Lakers head coach Frank Vogel has entered the league’s health and safety protocols, along with Kent Bazemore, tweets Bill Oram of The Athletic. Assistant David Fizdale will take over Vogel’s duties until he can return.

L.A. now has eight players either in the protocols or sidelined by injuries, but the team still has enough for tonight’s game in Chicago, Oram adds (Twitter link). Trevor Ariza will suit up, but the Lakers don’t believe he’s ready to make his season debut after ankle surgery, so they will only have nine players available.

Vogel is the third head coach in the protocols, joining the Pacers’ Rick Carlisle and the Kings’ Alvin Gentry.

Lakers Notes: Caruso, THT, LeBron, Bazemore, Jordan

After Alex Caruso shared some details on his free agency during a recent appearance on J.J. Redick’s podcast, Bill Oram of The Athletic touched base with the Bulls guard to discuss the subject further, providing some additional specifics on Caruso’s options and what the Lakers were willing to offer him.

As Oram writes, the Bulls and Timberwolves were among the teams that topped the Lakers’ initial offer of $7MM per year. After he received a four-year, $37MM proposal from Chicago, Caruso went back to Los Angeles to see if the team would do $20MM for two years. However, the Lakers were unwilling to increase their offer from $21MM over three years, prompting the veteran guard to choose the Bulls.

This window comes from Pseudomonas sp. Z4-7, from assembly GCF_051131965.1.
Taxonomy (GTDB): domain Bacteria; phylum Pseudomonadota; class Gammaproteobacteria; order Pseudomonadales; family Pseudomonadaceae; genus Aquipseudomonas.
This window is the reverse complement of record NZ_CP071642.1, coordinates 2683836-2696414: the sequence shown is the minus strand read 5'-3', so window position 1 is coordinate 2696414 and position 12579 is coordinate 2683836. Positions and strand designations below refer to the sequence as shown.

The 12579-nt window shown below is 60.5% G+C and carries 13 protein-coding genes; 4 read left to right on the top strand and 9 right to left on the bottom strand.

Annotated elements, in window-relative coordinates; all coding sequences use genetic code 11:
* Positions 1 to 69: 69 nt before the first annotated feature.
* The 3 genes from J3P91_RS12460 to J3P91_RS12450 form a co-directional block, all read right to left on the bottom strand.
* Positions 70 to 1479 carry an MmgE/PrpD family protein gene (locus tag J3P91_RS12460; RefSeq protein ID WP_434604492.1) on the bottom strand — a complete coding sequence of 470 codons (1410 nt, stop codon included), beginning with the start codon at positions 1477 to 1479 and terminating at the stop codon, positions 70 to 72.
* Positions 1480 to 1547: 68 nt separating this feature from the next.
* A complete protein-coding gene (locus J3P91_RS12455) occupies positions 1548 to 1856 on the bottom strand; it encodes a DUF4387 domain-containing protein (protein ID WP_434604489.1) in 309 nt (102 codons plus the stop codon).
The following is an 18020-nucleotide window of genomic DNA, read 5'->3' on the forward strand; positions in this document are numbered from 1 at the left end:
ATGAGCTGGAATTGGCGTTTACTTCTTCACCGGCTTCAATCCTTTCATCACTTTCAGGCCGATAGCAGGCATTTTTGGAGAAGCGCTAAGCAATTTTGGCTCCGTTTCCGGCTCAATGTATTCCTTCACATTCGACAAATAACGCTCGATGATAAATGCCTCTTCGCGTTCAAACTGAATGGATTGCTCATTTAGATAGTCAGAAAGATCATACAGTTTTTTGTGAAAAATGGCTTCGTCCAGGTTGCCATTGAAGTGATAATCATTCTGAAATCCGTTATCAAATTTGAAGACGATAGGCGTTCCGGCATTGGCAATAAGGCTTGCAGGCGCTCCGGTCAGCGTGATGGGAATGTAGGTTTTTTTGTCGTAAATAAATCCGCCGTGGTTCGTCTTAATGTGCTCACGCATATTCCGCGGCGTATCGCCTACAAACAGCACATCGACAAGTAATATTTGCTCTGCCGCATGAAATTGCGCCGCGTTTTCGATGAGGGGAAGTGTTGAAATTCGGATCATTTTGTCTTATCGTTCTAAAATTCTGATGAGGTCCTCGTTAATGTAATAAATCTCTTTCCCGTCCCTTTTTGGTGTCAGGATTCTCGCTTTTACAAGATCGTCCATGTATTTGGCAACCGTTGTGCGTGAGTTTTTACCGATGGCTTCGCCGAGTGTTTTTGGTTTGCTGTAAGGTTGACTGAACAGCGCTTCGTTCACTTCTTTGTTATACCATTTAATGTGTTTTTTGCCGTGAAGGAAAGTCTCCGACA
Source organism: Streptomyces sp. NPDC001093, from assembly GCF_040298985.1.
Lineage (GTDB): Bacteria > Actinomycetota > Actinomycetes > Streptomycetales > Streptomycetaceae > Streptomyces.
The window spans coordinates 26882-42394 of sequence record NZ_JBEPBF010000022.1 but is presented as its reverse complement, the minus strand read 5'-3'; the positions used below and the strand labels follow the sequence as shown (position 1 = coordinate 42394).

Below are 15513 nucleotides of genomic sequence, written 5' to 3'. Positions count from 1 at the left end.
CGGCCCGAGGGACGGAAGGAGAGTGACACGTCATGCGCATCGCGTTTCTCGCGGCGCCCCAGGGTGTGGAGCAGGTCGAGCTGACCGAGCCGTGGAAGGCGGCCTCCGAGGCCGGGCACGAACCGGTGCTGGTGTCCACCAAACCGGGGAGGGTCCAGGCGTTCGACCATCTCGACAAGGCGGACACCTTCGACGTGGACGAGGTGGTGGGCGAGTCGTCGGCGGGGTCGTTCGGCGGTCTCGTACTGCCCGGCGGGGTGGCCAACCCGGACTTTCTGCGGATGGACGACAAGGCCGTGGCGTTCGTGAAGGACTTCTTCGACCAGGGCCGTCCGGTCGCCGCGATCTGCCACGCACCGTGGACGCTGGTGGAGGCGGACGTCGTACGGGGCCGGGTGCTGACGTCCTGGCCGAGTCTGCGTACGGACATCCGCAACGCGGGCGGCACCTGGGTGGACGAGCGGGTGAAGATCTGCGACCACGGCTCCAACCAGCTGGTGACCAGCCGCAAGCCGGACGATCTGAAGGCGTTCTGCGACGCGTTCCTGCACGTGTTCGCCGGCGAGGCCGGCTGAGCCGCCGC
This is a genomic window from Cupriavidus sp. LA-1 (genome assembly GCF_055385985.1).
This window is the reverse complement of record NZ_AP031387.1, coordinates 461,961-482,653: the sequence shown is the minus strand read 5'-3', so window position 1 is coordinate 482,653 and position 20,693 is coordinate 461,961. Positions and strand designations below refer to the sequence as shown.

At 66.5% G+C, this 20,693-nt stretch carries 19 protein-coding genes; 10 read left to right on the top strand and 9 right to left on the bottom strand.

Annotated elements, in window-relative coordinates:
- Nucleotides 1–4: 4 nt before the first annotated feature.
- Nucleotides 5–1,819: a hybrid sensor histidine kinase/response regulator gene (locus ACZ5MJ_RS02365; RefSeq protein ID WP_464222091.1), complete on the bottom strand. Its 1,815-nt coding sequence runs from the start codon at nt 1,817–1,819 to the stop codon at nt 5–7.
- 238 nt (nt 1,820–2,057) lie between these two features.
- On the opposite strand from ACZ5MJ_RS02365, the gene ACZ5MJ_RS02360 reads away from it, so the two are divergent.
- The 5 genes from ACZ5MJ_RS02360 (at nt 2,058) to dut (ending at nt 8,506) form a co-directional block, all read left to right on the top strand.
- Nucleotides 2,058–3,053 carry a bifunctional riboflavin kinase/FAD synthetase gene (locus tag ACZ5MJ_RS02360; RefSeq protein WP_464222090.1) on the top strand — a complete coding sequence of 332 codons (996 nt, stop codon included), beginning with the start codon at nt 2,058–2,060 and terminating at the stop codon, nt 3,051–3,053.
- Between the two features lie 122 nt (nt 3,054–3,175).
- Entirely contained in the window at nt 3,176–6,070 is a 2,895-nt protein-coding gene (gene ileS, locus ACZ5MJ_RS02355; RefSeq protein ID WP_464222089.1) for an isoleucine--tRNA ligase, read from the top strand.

Here’s more on the Lakers:

  • In his first game since signing a three-year, $30MM+ deal and undergoing thumb surgery, Lakers guard Talen Horton-Tucker was terrific on Sunday vs. San Antonio, scoring 17 points on 7-of-14 shooting in 27 minutes as a starter. While head coach Frank Vogel wouldn’t commit to Horton-Tucker remaining in the starting lineup, he said the 20-year-old will be a “big part” of what the Lakers do. “We invested in him this summer for a reason,” Vogel said, per ESPN’s Dave McMenamin. “We have a strong belief in that young man and what he can do on both sides of the ball. Obviously when we get whole, we got a lot of good choices, but he’s going to be a big part of it.”
  • Vogel said on Sunday that LeBron James (abdominal strain) has yet to participate in contact drills or a full practice yet, but a source tells McMenamin that the star forward is “progressing great” and should be back in the lineup soon.
  • Offseason additions Kent Bazemore and DeAndre Jordan appear to have fallen out of the Lakers’ rotation at least temporarily, according to Jovan Buha of The Athletic, who notes that both players were DNP-CDs on Sunday. Jordan had started 10 games at center before sitting the last two, while Bazemore had started all 13 games for Los Angeles until he was benched on Sunday.